Photo of Elizabeth Briones Elizabeth Briones

Elizabeth is an associate in the Consumer Financial Services practice who represents businesses large and small – from corporations to local partnerships. She is an experienced litigator with a background in complex matters ranging from corporate contract disputes, premises liability, negligence, fraud, and…

Elizabeth is an associate in the Consumer Financial Services practice who represents businesses large and small – from corporations to local partnerships. She is an experienced litigator with a background in complex matters ranging from corporate contract disputes, premises liability, negligence, fraud, and other business torts. She has appeared in state, federal, and multidistrict litigation.

Photo of Addison Morgan Addison Morgan

Addison is an associate in the firm’s nationally recognized Consumer Financial Services Practice Group. He has represented several of the nation’s preeminent financial institutions in litigation arising under the Fair Credit Reporting Act (FCRA), the Telephone Consumer Protection Act (TCPA), the Fair Debt…

Addison is an associate in the firm’s nationally recognized Consumer Financial Services Practice Group. He has represented several of the nation’s preeminent financial institutions in litigation arising under the Fair Credit Reporting Act (FCRA), the Telephone Consumer Protection Act (TCPA), the Fair Debt Collection Practices Act (FDCPA), the FTC Holder Rule, and other consumer protection state analogs.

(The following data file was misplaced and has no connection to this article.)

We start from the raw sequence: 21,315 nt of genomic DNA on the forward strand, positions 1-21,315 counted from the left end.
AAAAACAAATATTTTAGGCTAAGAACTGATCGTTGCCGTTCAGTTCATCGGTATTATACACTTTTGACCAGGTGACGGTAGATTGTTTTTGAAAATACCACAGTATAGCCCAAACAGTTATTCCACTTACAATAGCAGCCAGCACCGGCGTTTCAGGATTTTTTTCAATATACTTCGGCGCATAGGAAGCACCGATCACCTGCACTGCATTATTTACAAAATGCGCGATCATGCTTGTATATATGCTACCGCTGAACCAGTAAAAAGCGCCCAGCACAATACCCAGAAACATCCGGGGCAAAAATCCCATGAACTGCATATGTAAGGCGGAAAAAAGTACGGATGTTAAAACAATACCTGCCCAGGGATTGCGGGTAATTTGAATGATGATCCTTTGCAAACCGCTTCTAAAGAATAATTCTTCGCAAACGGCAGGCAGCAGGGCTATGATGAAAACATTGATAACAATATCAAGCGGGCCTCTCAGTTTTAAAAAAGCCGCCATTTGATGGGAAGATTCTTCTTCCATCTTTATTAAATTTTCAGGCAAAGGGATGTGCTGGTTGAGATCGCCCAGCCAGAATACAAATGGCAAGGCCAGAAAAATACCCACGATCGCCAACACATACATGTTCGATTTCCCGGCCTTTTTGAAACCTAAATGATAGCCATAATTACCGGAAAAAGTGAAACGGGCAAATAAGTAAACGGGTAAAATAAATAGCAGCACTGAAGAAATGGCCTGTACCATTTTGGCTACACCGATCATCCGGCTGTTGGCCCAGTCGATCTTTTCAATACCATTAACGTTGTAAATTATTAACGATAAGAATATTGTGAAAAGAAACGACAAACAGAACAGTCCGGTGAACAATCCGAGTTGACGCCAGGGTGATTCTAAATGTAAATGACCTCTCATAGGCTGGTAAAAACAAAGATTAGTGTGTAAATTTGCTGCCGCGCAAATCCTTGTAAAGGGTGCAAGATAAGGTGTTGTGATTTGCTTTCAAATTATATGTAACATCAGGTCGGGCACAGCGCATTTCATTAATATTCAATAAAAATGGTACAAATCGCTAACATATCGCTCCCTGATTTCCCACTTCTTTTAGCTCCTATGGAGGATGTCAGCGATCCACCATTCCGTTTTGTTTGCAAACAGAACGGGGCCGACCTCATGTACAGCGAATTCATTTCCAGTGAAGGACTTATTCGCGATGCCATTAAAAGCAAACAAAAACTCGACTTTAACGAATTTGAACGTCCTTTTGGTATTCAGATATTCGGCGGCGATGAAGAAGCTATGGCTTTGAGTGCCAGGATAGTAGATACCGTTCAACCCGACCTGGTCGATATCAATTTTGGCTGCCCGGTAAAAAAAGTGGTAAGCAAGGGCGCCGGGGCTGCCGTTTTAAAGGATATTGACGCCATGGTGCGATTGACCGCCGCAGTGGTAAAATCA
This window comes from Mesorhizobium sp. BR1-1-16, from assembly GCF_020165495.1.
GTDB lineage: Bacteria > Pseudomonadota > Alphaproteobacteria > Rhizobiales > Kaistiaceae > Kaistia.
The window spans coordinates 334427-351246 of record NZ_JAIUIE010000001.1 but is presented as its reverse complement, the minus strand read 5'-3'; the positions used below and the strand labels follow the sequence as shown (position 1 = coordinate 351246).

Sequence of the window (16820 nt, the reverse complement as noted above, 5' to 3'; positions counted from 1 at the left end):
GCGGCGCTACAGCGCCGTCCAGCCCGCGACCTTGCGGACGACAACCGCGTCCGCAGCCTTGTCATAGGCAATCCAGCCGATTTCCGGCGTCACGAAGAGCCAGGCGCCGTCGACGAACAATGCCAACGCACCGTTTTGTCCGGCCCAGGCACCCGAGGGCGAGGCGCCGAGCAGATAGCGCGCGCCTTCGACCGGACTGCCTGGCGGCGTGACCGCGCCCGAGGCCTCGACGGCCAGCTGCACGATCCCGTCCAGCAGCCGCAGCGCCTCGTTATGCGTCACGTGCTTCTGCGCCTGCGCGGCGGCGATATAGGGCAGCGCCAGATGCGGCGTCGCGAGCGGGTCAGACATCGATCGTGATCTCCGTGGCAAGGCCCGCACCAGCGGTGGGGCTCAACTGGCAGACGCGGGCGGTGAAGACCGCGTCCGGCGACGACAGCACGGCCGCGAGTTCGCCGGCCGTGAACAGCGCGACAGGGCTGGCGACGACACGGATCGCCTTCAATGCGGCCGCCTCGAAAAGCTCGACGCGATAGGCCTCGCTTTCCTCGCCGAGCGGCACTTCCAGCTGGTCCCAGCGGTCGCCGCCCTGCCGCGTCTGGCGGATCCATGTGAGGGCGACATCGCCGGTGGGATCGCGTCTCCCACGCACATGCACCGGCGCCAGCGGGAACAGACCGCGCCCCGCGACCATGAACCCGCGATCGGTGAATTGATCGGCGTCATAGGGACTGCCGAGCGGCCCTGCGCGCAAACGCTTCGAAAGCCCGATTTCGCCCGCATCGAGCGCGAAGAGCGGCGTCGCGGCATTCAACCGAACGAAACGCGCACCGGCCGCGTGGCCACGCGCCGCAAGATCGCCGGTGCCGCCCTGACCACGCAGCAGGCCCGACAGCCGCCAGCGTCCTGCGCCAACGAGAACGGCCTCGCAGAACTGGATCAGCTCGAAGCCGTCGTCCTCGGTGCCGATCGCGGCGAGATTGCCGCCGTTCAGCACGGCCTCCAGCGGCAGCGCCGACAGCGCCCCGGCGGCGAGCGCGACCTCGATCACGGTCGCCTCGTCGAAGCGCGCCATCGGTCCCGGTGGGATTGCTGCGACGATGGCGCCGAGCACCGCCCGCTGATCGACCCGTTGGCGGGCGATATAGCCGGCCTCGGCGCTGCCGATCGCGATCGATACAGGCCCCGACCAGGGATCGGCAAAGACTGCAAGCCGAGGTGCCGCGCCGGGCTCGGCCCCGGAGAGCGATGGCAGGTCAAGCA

Photo of Thailer Buari Thailer Buari

Thailer is an attorney in the firm’s Consumer Financial Service practice, where he represents clients in consumer law, business disputes, and commercial litigation. Thailer manages cases from inception to trial, focusing on all aspects of the litigation process, including case development, settlement negotiations…

Thailer is an attorney in the firm’s Consumer Financial Service practice, where he represents clients in consumer law, business disputes, and commercial litigation. Thailer manages cases from inception to trial, focusing on all aspects of the litigation process, including case development, settlement negotiations, legal research and analysis, document review, motions hearings, and mediations.

Photo of Jed Komisin Jed Komisin

Jed defends clients engaged in civil litigation. He has significant courtroom experience and works with his clients to find comprehensive solutions to their legal issues.

Photo of Trey Smith Trey Smith

Trey is an associate in the firm’s Regulatory Investigations, Strategy + Enforcement Practice. He focuses his practice on helping financial institutions and consumer facing companies navigate regulatory investigations and resulting litigation. He has experience litigating the Consumer Financial Protection Act, the FTC Act…

Trey is an associate in the firm’s Regulatory Investigations, Strategy + Enforcement Practice. He focuses his practice on helping financial institutions and consumer facing companies navigate regulatory investigations and resulting litigation. He has experience litigating the Consumer Financial Protection Act, the FTC Act, the Truth in Lending Act, state UDAAP statutes, and other consumer protection laws.

Photo of Alan D. Wingfield Alan D. Wingfield

Alan Wingfield helps consumer-facing clients navigate compliance, litigation and regulatory risks posed by the complex web of state and federal consumer protection laws. He is a trusted advisor and tireless advocate, helping clients develop practical compliance and dispute-resolution strategies.